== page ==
Roku’s players borrow the vocabulary of broadcast TV, so each streaming service is called a “channel.” During the channel setup phase, you select different services from the list of available services. Popular services include Netflix, YouTube, Amazon Prime, Google Play Movies & TV, and Plex. There are also simple games which can be added, plus some media apps like wallpapers from the popular photos sites, or playing video from any DLNA servers on your network.
Using the Stick Plus is simple enough. The remote is a “point anywhere” device, which means it doesn’t need to be pointed directly at the Stick Plus. If you think about it, that’s quite handy because the dongle itself is probably around the back of your TV!
To watch a channel you just select it from the main channel UI and it will load an app. Then, you will be presented with the relevant UI for that service. In other words, YouTube looks like YouTube, Netflix looks like Netflix, and so on!
The biggest headache is when you need to search for content inside the channel. If you are looking for a certain video clip in YouTube, then you need to go to the search function and then peck away at the remote to find and enter each letter for your search term.
Thankfully, there is also a remote Roku app for Android. The remote app mirrors the functionality of the physical remote, but it also adds new capabilities. For example, the home screen allows you just to tap the channel you want (without having to navigate to it with the direction keys); there’s also the ability to use the on-screen keyboard to enter text directly on the Streaming Stick Plus.
My favorite functionality of the Roku app is the “Private Listening” feature. With Private Listening, the audio from the Roku doesn’t come out from the TV, it is rerouted to your smartphone. This means you can plug headphones into your smartphone and listen to what is being streamed. Great for those who live in busy households!
As you would expect from a device designed specifically for streaming video over the internet, the Roku Streaming Stick Plus is very good at streaming video over the internet.
During my time with the Roku Streaming Stick Plus, I never noticed any glitches or lags that would be attributable to the stick itself (sometimes my internet connection can be a little temperamental).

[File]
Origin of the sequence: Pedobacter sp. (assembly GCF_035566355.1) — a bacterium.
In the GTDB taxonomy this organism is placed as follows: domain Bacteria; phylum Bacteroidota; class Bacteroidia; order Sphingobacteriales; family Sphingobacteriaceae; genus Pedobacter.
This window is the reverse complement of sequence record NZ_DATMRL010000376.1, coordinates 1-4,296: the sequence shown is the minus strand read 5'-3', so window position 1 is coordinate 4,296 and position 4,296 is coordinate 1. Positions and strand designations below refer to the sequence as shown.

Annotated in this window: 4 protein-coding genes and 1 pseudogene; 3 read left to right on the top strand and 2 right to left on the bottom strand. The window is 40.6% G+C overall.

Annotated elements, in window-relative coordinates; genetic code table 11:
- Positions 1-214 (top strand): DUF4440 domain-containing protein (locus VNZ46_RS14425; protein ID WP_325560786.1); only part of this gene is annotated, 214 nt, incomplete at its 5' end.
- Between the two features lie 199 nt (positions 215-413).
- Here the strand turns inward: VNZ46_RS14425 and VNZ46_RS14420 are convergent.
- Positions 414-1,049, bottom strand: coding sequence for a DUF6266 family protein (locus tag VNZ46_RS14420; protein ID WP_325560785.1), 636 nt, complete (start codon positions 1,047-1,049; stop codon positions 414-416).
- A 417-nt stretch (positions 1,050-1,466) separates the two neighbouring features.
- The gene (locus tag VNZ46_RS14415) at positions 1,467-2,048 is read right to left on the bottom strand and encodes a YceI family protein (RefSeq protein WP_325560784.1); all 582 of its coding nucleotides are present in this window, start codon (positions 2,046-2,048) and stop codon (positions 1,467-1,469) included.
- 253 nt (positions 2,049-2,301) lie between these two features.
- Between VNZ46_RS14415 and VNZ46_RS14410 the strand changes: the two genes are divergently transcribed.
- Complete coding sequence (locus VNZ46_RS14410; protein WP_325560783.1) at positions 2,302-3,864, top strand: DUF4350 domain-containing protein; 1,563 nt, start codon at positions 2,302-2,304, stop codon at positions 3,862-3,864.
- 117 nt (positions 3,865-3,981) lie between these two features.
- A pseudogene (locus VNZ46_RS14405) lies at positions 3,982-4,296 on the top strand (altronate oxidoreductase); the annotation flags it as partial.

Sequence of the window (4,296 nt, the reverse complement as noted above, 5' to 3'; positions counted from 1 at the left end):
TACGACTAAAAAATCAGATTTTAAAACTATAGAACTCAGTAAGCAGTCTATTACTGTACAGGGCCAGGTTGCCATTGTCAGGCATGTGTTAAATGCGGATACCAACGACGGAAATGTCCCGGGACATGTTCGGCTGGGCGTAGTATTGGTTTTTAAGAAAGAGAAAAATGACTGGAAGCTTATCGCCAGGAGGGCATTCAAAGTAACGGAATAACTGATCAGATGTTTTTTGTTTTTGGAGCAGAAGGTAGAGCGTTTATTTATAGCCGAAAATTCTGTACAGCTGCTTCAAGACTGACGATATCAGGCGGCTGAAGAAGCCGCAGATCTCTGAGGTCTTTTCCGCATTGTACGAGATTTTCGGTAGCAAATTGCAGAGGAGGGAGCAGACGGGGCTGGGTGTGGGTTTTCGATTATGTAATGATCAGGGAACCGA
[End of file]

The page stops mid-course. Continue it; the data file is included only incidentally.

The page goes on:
The Streaming Stick Plus sets itself apart from many other sticks/dongles (from Roku and others) in that it supports 4K at 60 frames per second, it supports HDR, and it has 802.11ac dual-band MIMO Wi-Fi, with an enhanced wireless receiver that offers up to 4x range.
Obviously, to watch 4K movies, you need a 4K TV, plus the source needs to be 4K. Likewise for HDR, you need an HDR-compatible TV and the content needs to be in HDR. For both 4K and HDR, your TV needs to support HDMI HDCP 2.2.
The Roku Streaming Stick Plus costs $59.99.
If you don’t need 4K or HDR support, then Roku also offers the standard version of the Streaming Stick sans the “plus” for $49.99. It supports 1080p and also has built-in 802.11ac dual-band MIMO Wi-Fi. If you don’t need 802.11ac, then the Roku Express also supports Full HD and uses 802.11 b/g/n. You can pick up a Roku Express for just $29.99.
Streaming is a big part of how we consume media in our household. We actually haven’t watched broadcast TV for a couple of years and our satellite receiver is no longer connected to the TV.
However, we do have lots of streaming devices. I think it is fair to say that the Roku Streaming Stick Plus is one of the most comprehensive and yet easy to use devices that I have tested. Compared to the other devices we use in our house, the Roku has the advantage that it isn’t from Google or Amazon. Google’s Chromecast and Amazon’s Fire TV are probably the most popular streaming devices for Android users, but the two companies also happen to be rivals (Amazon Video vs Google Play Movies & TV; Google Home vs Amazon Alexa; etc). That means each would prefer you to stick within the confines of its walled garden. For example, Amazon Video isn’t compatible with Google’s Chromecast. Roku doesn’t suffer from this problem and is able to offer support for a full range of services including those from Amazon and Google.
If you have Google and Amazon subscriptions, maybe the Roku is the easiest way to get the best of both worlds.